Ohio State’s Office of International Affairs launched a new search engine on its website making it easier for students to look for study abroad options.
The new tool helps students narrow their search for programs by dividing it into eight categories — country, language, academic course subject, scholarship options, region, academic term, program length and type of study abroad program.
“The search engine is much easier to understand and is open 24/7,” said Grace Johnson, director of the study abroad program.
The new search engine was launched in August 2011 at no cost to the university, Johnson said.
Melissa Poeppelman, a fourth-year in architecture, said before the tool was created, she learned about her study abroad option through talking with fellow classmates and fliers in academic halls. Poeppelman said the process seemed frustrating to get all the necessary information.
“There were questions I didn’t know about. I had to ask other students,” Poeppelman said. “In terms of frustration, the search would’ve been helpful.”
Alexis Barnhart, a second-year in English, needed a program in a French-speaking country that was less than a year long. Barnhart used the new search engine to help her find a study abroad program in Quebec and several options in France.
“It was a springboard into searching for a program. It helped me out a lot and helped me narrow it down,” Barnhart said. “I like how there are a lot of categories and ways to look at things.”
Other students had to find more difficult time searching for programs.
Lindsay Fisher, a third-year in actuarial science, had specific qualifications when choosing her independent program in Australia. For example, she needed it to be during Winter Quarter 2012 and have a generic course of study.
“I looked for one through Ohio State, but didn’t work,” Fisher said. “I needed a general program with academic courses. I Googled online and searched for different programs.”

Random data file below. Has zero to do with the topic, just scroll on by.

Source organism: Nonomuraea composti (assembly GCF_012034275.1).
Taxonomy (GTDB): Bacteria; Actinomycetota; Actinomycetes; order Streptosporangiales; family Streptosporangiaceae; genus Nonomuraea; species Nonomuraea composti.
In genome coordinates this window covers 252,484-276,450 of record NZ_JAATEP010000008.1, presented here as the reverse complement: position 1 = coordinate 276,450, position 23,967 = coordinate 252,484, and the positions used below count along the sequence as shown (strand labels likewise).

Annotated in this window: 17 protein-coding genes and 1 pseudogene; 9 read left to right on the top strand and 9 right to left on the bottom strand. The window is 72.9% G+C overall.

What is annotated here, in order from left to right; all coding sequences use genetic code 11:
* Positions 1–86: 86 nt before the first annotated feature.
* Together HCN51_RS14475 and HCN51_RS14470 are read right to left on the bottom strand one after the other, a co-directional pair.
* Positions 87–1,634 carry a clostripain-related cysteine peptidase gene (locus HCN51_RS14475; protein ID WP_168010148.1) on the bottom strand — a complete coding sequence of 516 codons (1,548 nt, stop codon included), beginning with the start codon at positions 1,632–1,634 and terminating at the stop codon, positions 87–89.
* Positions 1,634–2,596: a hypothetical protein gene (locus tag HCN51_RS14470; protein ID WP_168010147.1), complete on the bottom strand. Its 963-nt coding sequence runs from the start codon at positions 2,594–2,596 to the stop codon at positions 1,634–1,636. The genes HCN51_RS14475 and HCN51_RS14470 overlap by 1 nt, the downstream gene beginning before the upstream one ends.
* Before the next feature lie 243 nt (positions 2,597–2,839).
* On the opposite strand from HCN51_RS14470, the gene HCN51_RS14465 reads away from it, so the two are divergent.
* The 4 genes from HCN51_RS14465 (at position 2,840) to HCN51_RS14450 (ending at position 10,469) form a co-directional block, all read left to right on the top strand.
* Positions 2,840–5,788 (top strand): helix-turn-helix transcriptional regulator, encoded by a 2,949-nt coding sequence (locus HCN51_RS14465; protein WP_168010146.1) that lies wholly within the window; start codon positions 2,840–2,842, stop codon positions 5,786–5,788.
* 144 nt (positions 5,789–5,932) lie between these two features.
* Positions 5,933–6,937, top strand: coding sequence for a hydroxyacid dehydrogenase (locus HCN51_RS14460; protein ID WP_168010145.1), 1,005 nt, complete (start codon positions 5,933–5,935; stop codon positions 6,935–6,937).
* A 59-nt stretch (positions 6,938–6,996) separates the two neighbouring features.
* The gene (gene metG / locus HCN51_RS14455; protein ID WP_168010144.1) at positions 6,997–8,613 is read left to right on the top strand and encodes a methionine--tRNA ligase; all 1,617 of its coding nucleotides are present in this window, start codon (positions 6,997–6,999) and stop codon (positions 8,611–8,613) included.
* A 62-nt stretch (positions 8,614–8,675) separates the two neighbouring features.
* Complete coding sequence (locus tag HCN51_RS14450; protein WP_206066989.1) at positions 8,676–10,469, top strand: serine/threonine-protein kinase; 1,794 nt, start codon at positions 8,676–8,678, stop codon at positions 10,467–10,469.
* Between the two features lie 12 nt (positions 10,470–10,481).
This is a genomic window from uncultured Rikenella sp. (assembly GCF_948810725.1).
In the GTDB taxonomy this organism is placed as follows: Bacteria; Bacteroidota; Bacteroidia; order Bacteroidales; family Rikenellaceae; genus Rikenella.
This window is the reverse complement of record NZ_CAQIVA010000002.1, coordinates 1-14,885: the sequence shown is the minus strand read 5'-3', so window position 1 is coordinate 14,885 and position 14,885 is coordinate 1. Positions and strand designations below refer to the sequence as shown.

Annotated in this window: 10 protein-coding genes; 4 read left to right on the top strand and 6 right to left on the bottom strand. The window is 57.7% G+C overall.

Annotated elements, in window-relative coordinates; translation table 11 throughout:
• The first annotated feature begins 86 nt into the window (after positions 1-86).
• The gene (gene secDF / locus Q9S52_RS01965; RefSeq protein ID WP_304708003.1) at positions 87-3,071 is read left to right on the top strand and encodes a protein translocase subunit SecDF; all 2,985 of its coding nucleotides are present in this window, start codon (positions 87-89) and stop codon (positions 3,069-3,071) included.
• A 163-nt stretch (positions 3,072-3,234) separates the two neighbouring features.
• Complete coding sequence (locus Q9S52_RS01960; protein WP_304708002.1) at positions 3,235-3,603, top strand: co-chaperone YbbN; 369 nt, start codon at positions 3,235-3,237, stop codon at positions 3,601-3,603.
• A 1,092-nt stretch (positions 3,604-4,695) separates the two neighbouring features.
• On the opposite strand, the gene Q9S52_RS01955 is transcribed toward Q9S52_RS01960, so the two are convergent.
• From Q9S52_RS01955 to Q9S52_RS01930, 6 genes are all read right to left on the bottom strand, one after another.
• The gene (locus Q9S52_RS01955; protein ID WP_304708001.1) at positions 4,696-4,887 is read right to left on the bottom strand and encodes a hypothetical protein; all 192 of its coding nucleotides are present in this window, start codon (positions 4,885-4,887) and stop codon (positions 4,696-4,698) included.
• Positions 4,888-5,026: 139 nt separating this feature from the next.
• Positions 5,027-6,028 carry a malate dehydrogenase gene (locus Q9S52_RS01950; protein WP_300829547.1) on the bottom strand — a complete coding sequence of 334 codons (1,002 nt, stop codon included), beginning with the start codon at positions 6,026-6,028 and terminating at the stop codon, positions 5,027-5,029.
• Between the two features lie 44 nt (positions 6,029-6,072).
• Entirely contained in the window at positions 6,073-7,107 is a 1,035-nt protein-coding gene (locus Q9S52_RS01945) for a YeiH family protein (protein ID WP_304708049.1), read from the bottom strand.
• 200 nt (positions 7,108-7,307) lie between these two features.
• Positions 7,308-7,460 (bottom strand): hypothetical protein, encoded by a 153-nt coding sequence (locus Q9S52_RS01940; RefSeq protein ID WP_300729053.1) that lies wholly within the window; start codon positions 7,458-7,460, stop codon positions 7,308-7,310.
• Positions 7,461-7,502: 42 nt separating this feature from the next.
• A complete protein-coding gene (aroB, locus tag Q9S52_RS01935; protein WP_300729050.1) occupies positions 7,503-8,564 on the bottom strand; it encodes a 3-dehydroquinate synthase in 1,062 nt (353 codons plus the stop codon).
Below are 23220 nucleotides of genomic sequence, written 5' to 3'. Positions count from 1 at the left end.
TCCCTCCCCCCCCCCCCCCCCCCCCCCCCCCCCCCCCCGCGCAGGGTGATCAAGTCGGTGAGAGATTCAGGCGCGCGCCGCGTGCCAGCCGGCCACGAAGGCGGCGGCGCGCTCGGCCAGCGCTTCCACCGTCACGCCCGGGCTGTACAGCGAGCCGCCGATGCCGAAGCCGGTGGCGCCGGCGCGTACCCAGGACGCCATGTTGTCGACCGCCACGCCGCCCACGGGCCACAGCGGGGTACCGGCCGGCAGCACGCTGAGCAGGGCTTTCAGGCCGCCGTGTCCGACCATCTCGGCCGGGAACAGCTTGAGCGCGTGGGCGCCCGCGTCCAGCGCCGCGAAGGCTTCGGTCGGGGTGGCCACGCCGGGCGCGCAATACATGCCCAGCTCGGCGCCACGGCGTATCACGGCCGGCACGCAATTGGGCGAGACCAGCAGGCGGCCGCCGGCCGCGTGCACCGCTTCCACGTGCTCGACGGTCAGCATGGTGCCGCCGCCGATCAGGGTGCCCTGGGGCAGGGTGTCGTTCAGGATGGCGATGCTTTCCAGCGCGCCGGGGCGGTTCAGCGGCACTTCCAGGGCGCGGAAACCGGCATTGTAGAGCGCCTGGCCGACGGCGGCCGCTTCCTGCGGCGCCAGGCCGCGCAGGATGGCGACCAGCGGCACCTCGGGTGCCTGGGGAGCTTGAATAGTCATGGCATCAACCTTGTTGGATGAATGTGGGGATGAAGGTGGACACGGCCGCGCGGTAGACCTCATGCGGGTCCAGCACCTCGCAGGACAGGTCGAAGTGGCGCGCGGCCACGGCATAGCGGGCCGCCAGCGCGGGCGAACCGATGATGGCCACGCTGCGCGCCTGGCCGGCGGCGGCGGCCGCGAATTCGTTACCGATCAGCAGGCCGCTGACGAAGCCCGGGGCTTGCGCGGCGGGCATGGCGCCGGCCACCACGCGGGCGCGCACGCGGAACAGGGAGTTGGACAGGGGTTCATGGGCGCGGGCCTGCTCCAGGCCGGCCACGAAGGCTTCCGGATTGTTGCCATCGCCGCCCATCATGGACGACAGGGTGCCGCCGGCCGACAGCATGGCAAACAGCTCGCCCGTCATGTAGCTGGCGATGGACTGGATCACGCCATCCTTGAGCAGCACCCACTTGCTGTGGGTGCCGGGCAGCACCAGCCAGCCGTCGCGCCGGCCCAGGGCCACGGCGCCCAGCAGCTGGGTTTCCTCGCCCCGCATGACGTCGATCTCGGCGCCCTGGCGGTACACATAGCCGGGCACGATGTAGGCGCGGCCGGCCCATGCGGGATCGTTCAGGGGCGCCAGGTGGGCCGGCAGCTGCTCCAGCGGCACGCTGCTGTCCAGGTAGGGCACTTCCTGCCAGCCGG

Fisher said the new search engine could have helped her out when searching for a program.
“It took me a while to find a program,” Fisher said. “With something like that, it would have been a lot easier.”
As the search engine is a great start to finding a study abroad program, Johnson said it is only a start to the study abroad process and “is still important to talk to (program) coordinators” at OIA.
Barnhart agreed that the search engine is only the beginning to organizing study abroad.
“I think it’s a really great tool, but you also need to talk to people about it too,” Barnhart said. “It’s a great starting tool. I looked online and then talked to a French adviser.”
Approximately 2,000 students travel and study abroad per academic year, and numbers have increased steadily from 1,600 in 2009 to about 2,000 in 2010, Johnson said.
OSU offers more than 100 programs in more than 40 countries, according to Office of International Affairs’ website. Students can also learn about study abroad program options in information sessions, meetings and the study abroad expo, Johnson said.